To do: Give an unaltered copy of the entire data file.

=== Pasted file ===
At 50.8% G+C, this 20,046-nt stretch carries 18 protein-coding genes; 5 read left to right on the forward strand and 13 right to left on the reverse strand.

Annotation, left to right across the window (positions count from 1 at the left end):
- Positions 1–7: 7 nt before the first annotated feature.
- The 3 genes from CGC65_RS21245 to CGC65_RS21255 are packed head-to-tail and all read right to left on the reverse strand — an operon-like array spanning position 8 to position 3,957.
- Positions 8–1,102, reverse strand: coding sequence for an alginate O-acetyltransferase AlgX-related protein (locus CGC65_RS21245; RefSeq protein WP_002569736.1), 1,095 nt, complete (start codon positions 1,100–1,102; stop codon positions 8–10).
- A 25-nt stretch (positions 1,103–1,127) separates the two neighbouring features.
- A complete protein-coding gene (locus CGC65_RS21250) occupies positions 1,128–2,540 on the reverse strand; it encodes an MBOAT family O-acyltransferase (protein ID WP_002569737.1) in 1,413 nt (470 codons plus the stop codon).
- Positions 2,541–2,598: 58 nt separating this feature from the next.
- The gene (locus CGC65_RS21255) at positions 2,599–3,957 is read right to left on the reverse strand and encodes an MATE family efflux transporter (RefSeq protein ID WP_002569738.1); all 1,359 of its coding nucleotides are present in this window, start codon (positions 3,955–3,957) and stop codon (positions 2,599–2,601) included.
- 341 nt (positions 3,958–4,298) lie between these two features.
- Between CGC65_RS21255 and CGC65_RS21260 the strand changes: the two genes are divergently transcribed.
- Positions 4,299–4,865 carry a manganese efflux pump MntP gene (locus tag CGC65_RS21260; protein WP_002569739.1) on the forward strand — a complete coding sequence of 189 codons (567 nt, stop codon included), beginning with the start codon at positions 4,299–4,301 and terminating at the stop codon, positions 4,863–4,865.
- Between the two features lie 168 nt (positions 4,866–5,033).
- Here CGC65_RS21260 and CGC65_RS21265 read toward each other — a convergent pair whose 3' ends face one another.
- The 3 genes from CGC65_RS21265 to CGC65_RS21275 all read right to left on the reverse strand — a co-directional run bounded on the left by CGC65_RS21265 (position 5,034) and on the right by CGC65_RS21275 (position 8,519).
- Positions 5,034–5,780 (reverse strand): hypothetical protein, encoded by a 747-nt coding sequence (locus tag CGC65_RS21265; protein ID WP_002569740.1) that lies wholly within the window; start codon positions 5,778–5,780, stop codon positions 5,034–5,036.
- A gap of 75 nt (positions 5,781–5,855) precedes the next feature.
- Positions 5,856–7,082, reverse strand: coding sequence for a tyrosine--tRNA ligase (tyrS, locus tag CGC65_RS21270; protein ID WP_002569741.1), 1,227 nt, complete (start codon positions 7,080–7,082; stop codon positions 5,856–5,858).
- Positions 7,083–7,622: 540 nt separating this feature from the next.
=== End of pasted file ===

At 50.8% G+C, this 20,046-nt stretch carries 18 protein-coding genes; 5 read left to right on the forward strand and 13 right to left on the reverse strand.

Annotation, left to right across the window (positions count from 1 at the left end):
- Positions 1–7: 7 nt before the first annotated feature.
- The 3 genes from CGC65_RS21245 to CGC65_RS21255 are packed head-to-tail and all read right to left on the reverse strand — an operon-like array spanning position 8 to position 3,957.
- Positions 8–1,102, reverse strand: coding sequence for an alginate O-acetyltransferase AlgX-related protein (locus CGC65_RS21245; RefSeq protein WP_002569736.1), 1,095 nt, complete (start codon positions 1,100–1,102; stop codon positions 8–10).
- A 25-nt stretch (positions 1,103–1,127) separates the two neighbouring features.
- A complete protein-coding gene (locus CGC65_RS21250) occupies positions 1,128–2,540 on the reverse strand; it encodes an MBOAT family O-acyltransferase (protein ID WP_002569737.1) in 1,413 nt (470 codons plus the stop codon).
- Positions 2,541–2,598: 58 nt separating this feature from the next.
- The gene (locus CGC65_RS21255) at positions 2,599–3,957 is read right to left on the reverse strand and encodes an MATE family efflux transporter (RefSeq protein ID WP_002569738.1); all 1,359 of its coding nucleotides are present in this window, start codon (positions 3,955–3,957) and stop codon (positions 2,599–2,601) included.
- 341 nt (positions 3,958–4,298) lie between these two features.
- Between CGC65_RS21255 and CGC65_RS21260 the strand changes: the two genes are divergently transcribed.
- Positions 4,299–4,865 carry a manganese efflux pump MntP gene (locus tag CGC65_RS21260; protein WP_002569739.1) on the forward strand — a complete coding sequence of 189 codons (567 nt, stop codon included), beginning with the start codon at positions 4,299–4,301 and terminating at the stop codon, positions 4,863–4,865.
- Between the two features lie 168 nt (positions 4,866–5,033).
- Here CGC65_RS21260 and CGC65_RS21265 read toward each other — a convergent pair whose 3' ends face one another.
- The 3 genes from CGC65_RS21265 to CGC65_RS21275 all read right to left on the reverse strand — a co-directional run bounded on the left by CGC65_RS21265 (position 5,034) and on the right by CGC65_RS21275 (position 8,519).
- Positions 5,034–5,780 (reverse strand): hypothetical protein, encoded by a 747-nt coding sequence (locus tag CGC65_RS21265; protein ID WP_002569740.1) that lies wholly within the window; start codon positions 5,778–5,780, stop codon positions 5,034–5,036.
- A gap of 75 nt (positions 5,781–5,855) precedes the next feature.
- Positions 5,856–7,082, reverse strand: coding sequence for a tyrosine--tRNA ligase (tyrS, locus tag CGC65_RS21270; protein ID WP_002569741.1), 1,227 nt, complete (start codon positions 7,080–7,082; stop codon positions 5,856–5,858).
- Positions 7,083–7,622: 540 nt separating this feature from the next.